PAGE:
[systemd-devel] minimal required units

Aaron_Wright at selinc.com Aaron_Wright at selinc.com
Fri Mar 13 08:31:44 PDT 2015


> > If I include at least all of the units leading up to basic.target, 
> > that cover the units required by systemd?
> systemd does not really require anything. Really. *You* (or your
> system) require something to be started during boot and only you know
> what should be started. You can use single service that calls /etc/rc
> as starting point and split it up step by step.
> Units shipped with systemd help to organize system startup in logical
> steps and provide common hooks to plug your own extensions into.
> Removing common hooks won't buy you anything but will make system less
> flexible and harder to troubleshoot.

Yes, I think I'm changing my point of view a bit. I'm coming from a 
busybox inittab world, where I only included just what I needed, and 
anything extra was doing something bad. You and Alison Chaiken have 
explained the systemd philosophy to me, so that I think I understand it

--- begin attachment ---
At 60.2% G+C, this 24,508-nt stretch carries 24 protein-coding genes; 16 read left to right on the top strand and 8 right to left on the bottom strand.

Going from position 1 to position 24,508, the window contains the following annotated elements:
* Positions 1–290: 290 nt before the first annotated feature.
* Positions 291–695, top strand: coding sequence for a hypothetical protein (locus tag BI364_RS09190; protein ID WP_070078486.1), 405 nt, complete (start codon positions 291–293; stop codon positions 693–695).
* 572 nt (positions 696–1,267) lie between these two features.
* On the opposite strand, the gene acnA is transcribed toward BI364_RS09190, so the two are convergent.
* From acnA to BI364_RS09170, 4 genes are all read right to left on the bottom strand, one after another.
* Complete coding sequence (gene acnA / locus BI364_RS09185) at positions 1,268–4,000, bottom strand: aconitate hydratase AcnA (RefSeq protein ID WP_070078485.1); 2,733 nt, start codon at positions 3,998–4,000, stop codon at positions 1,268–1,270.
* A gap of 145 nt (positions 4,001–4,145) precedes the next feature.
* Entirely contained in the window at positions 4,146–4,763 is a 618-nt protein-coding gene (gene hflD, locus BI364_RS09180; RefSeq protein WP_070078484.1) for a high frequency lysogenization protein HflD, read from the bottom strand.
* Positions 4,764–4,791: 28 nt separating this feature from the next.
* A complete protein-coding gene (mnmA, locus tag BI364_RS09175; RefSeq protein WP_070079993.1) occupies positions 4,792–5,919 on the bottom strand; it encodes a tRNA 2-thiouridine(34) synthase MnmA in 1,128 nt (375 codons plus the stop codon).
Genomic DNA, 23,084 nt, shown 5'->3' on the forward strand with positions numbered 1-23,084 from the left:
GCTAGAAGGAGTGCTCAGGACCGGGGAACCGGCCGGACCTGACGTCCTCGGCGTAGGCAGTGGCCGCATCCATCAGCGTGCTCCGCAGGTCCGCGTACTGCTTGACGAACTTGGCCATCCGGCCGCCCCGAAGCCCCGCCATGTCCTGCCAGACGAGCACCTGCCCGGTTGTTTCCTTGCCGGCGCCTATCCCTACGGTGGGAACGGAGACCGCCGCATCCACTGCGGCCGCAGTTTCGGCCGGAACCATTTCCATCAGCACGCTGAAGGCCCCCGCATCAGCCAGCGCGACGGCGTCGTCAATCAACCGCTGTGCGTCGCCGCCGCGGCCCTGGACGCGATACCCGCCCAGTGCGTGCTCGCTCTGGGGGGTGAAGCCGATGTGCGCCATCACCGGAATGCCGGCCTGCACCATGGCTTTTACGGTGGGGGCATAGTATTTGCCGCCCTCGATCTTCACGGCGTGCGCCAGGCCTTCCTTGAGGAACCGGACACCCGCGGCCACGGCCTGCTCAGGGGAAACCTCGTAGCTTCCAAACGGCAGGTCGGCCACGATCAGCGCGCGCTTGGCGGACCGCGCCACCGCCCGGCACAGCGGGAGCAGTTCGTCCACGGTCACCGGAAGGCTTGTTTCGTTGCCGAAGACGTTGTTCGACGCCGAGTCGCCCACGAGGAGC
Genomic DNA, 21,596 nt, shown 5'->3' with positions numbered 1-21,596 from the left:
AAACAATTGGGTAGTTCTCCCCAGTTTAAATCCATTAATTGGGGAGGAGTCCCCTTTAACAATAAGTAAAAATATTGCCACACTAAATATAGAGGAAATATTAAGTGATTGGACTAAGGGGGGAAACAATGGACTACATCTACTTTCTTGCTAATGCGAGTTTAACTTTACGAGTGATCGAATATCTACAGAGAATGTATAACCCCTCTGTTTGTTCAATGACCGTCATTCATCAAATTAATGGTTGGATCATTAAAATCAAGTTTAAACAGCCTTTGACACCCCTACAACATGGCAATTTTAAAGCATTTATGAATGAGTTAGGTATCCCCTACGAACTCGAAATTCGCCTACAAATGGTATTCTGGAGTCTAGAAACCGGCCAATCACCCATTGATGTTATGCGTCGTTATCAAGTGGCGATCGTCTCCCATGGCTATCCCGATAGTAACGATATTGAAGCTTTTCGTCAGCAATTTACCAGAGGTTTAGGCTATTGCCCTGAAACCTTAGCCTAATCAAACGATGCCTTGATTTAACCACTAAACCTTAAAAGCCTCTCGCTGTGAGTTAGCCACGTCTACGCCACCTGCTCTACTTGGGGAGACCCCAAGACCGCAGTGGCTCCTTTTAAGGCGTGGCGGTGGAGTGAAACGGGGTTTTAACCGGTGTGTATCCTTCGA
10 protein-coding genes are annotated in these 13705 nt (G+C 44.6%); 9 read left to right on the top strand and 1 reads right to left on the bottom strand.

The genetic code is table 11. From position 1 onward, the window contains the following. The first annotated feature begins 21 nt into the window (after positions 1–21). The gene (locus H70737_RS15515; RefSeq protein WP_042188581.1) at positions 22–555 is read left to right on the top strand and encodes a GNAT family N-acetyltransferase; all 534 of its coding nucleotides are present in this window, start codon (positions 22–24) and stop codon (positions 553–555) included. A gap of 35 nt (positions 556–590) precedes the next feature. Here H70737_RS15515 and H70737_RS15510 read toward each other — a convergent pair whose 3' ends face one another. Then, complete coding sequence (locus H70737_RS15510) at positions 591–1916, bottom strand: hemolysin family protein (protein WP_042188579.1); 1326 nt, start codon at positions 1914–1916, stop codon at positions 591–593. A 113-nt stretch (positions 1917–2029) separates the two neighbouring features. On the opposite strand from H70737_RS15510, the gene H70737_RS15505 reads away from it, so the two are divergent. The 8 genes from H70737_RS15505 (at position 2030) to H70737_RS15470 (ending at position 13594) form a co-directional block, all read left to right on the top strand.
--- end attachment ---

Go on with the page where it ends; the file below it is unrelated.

much more. Thanks for taking the time.

In order to get the proper configuration I want, I'm doing my own 
packaging for systemd. After the build, I cherry pick what I want 
installed on the box. It sounds like I need to stop cherry picking so 
much, and just install whole folders; such as:


And even though, that'll get me lots of units I'll never use, it'll be the 
safest bet for a smooth running systemd. Correct?


> > I'm concerned because I left out local-fs.target to begin with, as I 
> > need systemd to mount anything, but that seemed to cause systemd to 
> > unmount everything other than / and the kernel file systems.
> Sorry, that does not fit. Either you "do not need to mount anything" or
> "systemd unmount everything". What was there to unmount if you did not
> mount anything in the first place? 

I mount / and /var in initrd, and then switch to the new root. systemd 
then proceeded to unmount /var, but it didn't really tell me why. After I 
included the local-fs.target on the box, that strange behavior stopped, 
and /var remains mounted. I can't really explain that one.

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